Alleged militant links: Military trial of Brig Ali Khan begins

Five army officers were detained for suspected links with Hizbut Tahrir.

Qaiser Butt February 12, 2012


The Pakistan Army has started court martial proceedings against a senior army officer over his suspected ties with banned group Hizbut Tahrir (HuT), military sources confirmed to The Express Tribune.

“I can confirm that Brigadier Ali Khan is facing trial by a field general court martial,” a military source said, while refusing to give details of the trail.

Brig Khan and four other officers were detained in 2011, soon after the May 2 incident in which US forces killed al Qaeda chief Osama bin Laden in Abbottabad.

Brig Khan, who has been in custody for almost 10 months, was working at the General Headquarters (GHQ) in Rawalpindi at the time of his arrest. He has denied the allegations against him.

His lawyer, retired Col Inam Rahim, said his client was detained for demanding that someone within the military be held accountable for the covert US raid in Abbottabad.

Security agencies had also arrested HuT deputy spokesperson Imran Yousafzai from Islamabad following the detention of the suspected officials. Four other HuT activists were also arrested from Islamabad and Multan.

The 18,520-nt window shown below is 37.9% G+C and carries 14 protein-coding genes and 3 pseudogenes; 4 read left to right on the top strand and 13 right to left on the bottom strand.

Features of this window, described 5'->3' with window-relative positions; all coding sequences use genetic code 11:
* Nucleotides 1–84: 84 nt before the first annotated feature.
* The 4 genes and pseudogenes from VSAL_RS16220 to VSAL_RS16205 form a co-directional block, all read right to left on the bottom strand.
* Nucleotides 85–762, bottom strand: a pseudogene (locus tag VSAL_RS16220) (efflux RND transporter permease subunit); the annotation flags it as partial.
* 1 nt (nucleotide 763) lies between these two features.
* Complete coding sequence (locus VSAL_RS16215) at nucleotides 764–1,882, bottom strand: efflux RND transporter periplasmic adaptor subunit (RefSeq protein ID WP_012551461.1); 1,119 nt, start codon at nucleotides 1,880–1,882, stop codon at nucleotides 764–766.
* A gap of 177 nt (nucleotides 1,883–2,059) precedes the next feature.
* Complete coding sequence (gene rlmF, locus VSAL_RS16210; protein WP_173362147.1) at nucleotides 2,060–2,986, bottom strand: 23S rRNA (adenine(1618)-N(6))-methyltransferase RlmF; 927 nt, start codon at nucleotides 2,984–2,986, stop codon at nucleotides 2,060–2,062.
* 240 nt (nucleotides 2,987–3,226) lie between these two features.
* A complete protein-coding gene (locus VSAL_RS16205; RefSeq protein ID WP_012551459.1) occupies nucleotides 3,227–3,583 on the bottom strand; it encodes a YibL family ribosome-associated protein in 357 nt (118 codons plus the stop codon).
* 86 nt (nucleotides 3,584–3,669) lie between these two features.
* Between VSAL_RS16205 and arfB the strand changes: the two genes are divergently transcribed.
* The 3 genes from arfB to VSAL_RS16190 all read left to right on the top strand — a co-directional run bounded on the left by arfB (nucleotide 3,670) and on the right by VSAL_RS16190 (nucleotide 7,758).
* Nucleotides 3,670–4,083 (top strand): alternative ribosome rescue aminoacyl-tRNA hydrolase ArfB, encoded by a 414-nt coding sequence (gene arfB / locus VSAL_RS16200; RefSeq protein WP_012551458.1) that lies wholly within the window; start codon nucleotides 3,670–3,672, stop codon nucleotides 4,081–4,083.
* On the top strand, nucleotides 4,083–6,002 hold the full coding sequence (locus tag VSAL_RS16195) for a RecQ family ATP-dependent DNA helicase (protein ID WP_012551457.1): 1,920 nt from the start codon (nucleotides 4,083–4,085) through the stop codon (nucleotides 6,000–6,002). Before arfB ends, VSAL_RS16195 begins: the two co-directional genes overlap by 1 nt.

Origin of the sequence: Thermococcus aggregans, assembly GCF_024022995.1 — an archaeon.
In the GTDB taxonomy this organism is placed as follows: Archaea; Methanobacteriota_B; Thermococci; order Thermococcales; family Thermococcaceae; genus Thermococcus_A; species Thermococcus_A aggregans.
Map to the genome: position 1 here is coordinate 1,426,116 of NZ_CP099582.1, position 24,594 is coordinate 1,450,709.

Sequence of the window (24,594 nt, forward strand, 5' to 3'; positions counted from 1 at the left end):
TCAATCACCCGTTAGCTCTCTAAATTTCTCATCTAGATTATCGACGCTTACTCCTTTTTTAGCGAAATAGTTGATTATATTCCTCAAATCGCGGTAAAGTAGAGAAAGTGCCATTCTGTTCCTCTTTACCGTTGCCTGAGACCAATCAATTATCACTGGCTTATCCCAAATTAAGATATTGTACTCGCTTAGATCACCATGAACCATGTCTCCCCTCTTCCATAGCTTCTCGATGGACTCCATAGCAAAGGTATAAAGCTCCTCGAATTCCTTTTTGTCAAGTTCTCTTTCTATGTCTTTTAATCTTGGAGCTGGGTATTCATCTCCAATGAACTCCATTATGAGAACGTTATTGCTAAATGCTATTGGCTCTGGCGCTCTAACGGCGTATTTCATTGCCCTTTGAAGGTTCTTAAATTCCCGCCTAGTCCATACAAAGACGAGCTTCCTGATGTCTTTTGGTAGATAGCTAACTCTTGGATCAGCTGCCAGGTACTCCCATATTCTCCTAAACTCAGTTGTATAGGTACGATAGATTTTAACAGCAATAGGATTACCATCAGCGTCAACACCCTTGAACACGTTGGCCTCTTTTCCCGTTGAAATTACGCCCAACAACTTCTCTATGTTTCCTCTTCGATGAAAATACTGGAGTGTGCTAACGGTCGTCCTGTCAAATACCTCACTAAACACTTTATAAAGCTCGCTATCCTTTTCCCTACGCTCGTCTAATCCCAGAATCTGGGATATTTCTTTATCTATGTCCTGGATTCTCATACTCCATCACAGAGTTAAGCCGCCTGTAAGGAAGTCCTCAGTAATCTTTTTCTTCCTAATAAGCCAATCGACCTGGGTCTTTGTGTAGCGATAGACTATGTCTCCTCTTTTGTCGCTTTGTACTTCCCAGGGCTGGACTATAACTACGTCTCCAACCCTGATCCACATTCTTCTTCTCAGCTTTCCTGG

The banned outfit has spearheaded criticism against the Pakistan Army for its ‘failure’ during the US raid in Abbottabad.

Leaflets distributed by HuT in major cities instigated army officers to mutiny against their top brass.

According to reports, the arrested HuT activists were accused of providing ‘inflammatory’ material to army officers, besides urging them to work against their high command as well as against the civilian government.

The significance of the court martial lies in the fact that it has been initiated at a time when the Abbottabad commission, formed to probe the May 2 incident, is close to completing its inquiry report.

Brig Khan was due to retire on July 9, 2011, after completing his service in the Pakistan Army.

According to Brig (retd) Shaukat Qadir, a major general or lieutenant general normally presides over a military court. An army officer charged by a military court for breaching discipline is liable to imprisonment for a maximum of 10 years.

The sentence of life imprisonment or death, under military laws, can be given if the accused is found guilty of mutiny or intending mutiny, he said.

It is yet to be ascertained whether the other four army officers will also be put on trial.

Officials familiar with the army procedure, however, were expecting a joint trial of all the arrested army officers and HuT activists.

Published in The Express Tribune, February 12th, 2012.

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